Mexico’s got tequila, Cuba’s got rum, Russia’s got vodka, Canada’s got rye whiskey, and Brazil’s favourite spirit is cachaça (pronounced KA SHA SA). Popular for the country’s national cocktail, the Caipirinha , cachaça is a clear liquor that hints at both rum and tequila, but has its own spicy, sweet flavour.
Cachaça has a long and rich Brazilian history, with the liquor dating back to the 1500s when the Portuguese brought sugar cane to Brazil. Distilled from fermented sugarcane juice, this spirit is produced almost exclusively in Brazil and typically has an alcohol volume of 38-54%, though homemade cachaça can be even stronger! Similar to rum, cachaça comes in two varieties: silver and amber (also known as unaged and aged). After distillation, the silver cachaça is bottled and sold right away, though it’s sometimes aged up to a year, whereas the amber cachaça is aged in wood barrels from three to 15 years. The type of wood barrel used for aging greatly influences the flavour: araúva gives it yellow tinge and a delicate, botanical aroma and gives the spirit a slight oiliness; amburana lessens acidity and alcohol level, creating a softer finish with cinnamon and vanilla; balm gives it clove and anise aromas; peanut reduces acidity and imparts a soft and subtle yellow tone with floral, sugarcane aromas; and jequitibá rids the spirit of sugarcane bagasse flavours, lowers acidity, and results in fuller, softer liquor. While silver cachaça is typically used in cocktails like the caipirinha, amber cachaça is sipped, like an aged scotch.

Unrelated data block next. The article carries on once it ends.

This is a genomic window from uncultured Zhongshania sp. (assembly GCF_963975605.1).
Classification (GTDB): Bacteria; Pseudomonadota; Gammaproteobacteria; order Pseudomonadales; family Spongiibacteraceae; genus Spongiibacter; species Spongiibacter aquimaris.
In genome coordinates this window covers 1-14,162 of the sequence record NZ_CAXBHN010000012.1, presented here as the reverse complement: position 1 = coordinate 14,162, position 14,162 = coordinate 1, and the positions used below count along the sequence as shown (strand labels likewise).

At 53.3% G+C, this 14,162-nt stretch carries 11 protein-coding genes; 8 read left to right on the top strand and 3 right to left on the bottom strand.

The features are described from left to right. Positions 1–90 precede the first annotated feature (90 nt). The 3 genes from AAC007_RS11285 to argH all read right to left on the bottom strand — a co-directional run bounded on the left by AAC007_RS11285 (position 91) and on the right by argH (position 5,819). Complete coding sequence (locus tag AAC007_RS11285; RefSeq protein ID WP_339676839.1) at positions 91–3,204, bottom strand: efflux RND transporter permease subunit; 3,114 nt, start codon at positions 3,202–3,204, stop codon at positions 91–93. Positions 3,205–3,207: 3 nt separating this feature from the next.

Increasingly growing in popularity outside of Brazil, cachaça is appearing in more often as bartenders experiment with new cocktail creations and spins on old ones. Plus the variations in flavour and aroma that result from aging with different types of wood make it a versatile spirit with unlimited creativity. In fact, researcher Felipe Jannuzzi created a map for Brazil’s favourite spirit that defines the predominant flavours, aromas, and qualities of cachaça based on the country’s different regions.
One of Brazil’s biggest cachaça sellers, Jamel is a genuine, Brazilian cachaça made by Industria Missiato de Bebidas Ltda and it comes in both white and gold variations. This cachaça is known for having a heated, tart, and spicy nose with overripe apple, brine, and nutty notes – but despites its unique, somewhat smelly aroma, this cachaça tastes warm and spicy with a light, citrusy flavour that finishes with a smoky woodiness. The gold variation is aged in oak barrels with natural oak extract.
Cachaça do Barão
From São Paulo’s interior, Araras, Cachaça do Barão is an amber variation aged for over three years. This cachaça is named for the Baron of Arari on whose land the spirit is made today and to demonstrate its special, incomparable flavour.
We carry four varieties of Weber Haus cachaça: silver, premium black amber, gold organic amber, and extra premium amber. In 1848’s Ivoti, a city on the slopes of the Serra Gaúcha, in the Rio Grande do Sul’s interior a Brazilian family of German descendants began producing cachaça in a still for their own consumption. The distillery grew within the family, being passed down from generation to generation, and is now an award-winning cachaça producer. A sustainable distillery that uses 100% natural fermentation and copper pot still, Weber Haus produces organic cachaça.
Want to try it? Book your table at Pampa today.